Easy Is Winning in Technical Organizing Tools

Bristol  We spent hours in Bristol talking about how to use technology and tech tools in organizing including a Skype call with experts in Washington and our folks from Canada, England, and France. The short summary is the one we already knew going in: nothing is perfect. Everything we tried had gaps, hidden costs, and aggravating features. There’s nothing appealing about making decisions where you know from the beginning that no one is going to be completely happy no matter what. Bad memories of endless discussions from different advocates and fans of different database systems when we were forced to decide on one for everybody came roaring back at me like nightmares.

I spent time before that call, talking to Kentaro Toyamo, professor at the University of Michigan, author of Geek Heresy: Rescuing Social Change From the Cult of Technology,  who suffers through my techno-peasantry while trying to help me figure out a way to milk advantages from tech potential. The question I posed was whether there was a way to combine locational and relational algorithms, similar to those used by Google, Amazon, and others to allow people to find each other – and an organization – when they faced issues in their tenant block, neighborhood, or workplace and wanted to organize to deal with it. The answer was kind of a “yes, maybe,” but the caution he remarked in developing an independent application or something that triggered to a website was the mountain to climb to the find the crowd versus trying to navigate Facebook where the crowd already congregates. The continuing dominance of Facebook almost argued that it made sense to try to develop an app for that, rather than one that was independent, just because of the pure volume of users and the ease of use and adoption.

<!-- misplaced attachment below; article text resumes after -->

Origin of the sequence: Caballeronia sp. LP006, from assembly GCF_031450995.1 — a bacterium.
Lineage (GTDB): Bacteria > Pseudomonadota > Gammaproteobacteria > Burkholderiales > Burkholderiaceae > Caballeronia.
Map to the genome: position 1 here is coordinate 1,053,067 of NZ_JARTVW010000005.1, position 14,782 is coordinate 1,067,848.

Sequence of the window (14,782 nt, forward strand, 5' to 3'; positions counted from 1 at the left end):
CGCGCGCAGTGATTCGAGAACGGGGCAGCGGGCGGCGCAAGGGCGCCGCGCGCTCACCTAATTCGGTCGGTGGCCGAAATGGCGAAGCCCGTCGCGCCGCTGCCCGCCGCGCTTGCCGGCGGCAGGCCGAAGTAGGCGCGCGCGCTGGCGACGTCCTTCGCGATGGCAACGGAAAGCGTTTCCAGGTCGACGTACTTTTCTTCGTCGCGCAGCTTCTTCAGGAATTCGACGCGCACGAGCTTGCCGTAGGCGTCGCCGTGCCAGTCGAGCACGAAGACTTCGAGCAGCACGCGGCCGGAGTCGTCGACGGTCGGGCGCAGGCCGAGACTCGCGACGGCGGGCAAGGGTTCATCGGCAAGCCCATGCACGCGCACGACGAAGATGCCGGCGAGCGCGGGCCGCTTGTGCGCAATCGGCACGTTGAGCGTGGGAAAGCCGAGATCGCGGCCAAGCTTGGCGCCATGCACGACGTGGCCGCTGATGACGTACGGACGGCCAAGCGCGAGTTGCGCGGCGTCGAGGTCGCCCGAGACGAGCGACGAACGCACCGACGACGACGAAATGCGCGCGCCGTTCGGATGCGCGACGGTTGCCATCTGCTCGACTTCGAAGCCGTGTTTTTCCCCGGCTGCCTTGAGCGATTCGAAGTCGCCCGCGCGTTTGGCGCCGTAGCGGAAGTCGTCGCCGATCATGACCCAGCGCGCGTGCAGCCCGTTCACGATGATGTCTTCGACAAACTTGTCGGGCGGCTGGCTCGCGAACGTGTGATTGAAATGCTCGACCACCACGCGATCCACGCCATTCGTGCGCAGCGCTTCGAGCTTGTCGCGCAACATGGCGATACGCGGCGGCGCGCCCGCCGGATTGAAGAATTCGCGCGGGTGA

Though Facebook is made of “likes,” it’s just hard to love from the fake news to the constant advertising, data mining, and self-absorption from the top down.  Yet, it’s hard to argue with success and when you are trying to work with people, there’s no way around going where people are, and that’s Facebook today for many hours of people’s day it seems.

We spent a lot of time and started building some affection for ActionNetwork.org and its tools. We found the gaps obnoxious, but found the ease of use compelling, along with the fact that the nonprofit operation was created by people with organizing experience who seemed as least receptive to our particular needs.We’re likely soon to decide to go in that direction, all things being equal.